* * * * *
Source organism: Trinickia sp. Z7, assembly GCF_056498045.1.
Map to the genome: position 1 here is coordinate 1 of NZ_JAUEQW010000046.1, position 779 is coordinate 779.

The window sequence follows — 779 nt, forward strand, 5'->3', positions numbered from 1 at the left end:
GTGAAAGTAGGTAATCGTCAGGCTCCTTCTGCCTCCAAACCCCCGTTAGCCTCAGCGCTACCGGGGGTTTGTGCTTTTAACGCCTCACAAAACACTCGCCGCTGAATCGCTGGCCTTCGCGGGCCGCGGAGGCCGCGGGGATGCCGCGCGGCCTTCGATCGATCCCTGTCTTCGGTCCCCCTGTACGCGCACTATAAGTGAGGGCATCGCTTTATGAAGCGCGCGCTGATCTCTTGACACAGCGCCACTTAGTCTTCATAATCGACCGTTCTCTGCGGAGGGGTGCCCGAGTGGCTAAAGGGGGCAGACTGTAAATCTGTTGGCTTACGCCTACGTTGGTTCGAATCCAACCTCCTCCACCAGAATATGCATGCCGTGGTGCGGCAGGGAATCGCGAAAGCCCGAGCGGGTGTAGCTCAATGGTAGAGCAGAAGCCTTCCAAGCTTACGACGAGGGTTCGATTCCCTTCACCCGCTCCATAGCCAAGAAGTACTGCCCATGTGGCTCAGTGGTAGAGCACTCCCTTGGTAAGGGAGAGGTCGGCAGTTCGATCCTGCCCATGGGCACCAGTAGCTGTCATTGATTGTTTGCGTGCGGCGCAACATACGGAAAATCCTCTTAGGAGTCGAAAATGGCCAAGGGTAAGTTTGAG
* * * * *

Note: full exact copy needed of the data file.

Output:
Source organism: Trinickia sp. Z7, assembly GCF_056498045.1.
Map to the genome: position 1 here is coordinate 1 of NZ_JAUEQW010000046.1, position 779 is coordinate 779.

The window sequence follows — 779 nt, forward strand, 5'->3', positions numbered from 1 at the left end:
GTGAAAGTAGGTAATCGTCAGGCTCCTTCTGCCTCCAAACCCCCGTTAGCCTCAGCGCTACCGGGGGTTTGTGCTTTTAACGCCTCACAAAACACTCGCCGCTGAATCGCTGGCCTTCGCGGGCCGCGGAGGCCGCGGGGATGCCGCGCGGCCTTCGATCGATCCCTGTCTTCGGTCCCCCTGTACGCGCACTATAAGTGAGGGCATCGCTTTATGAAGCGCGCGCTGATCTCTTGACACAGCGCCACTTAGTCTTCATAATCGACCGTTCTCTGCGGAGGGGTGCCCGAGTGGCTAAAGGGGGCAGACTGTAAATCTGTTGGCTTACGCCTACGTTGGTTCGAATCCAACCTCCTCCACCAGAATATGCATGCCGTGGTGCGGCAGGGAATCGCGAAAGCCCGAGCGGGTGTAGCTCAATGGTAGAGCAGAAGCCTTCCAAGCTTACGACGAGGGTTCGATTCCCTTCACCCGCTCCATAGCCAAGAAGTACTGCCCATGTGGCTCAGTGGTAGAGCACTCCCTTGGTAAGGGAGAGGTCGGCAGTTCGATCCTGCCCATGGGCACCAGTAGCTGTCATTGATTGTTTGCGTGCGGCGCAACATACGGAAAATCCTCTTAGGAGTCGAAAATGGCCAAGGGTAAGTTTGAG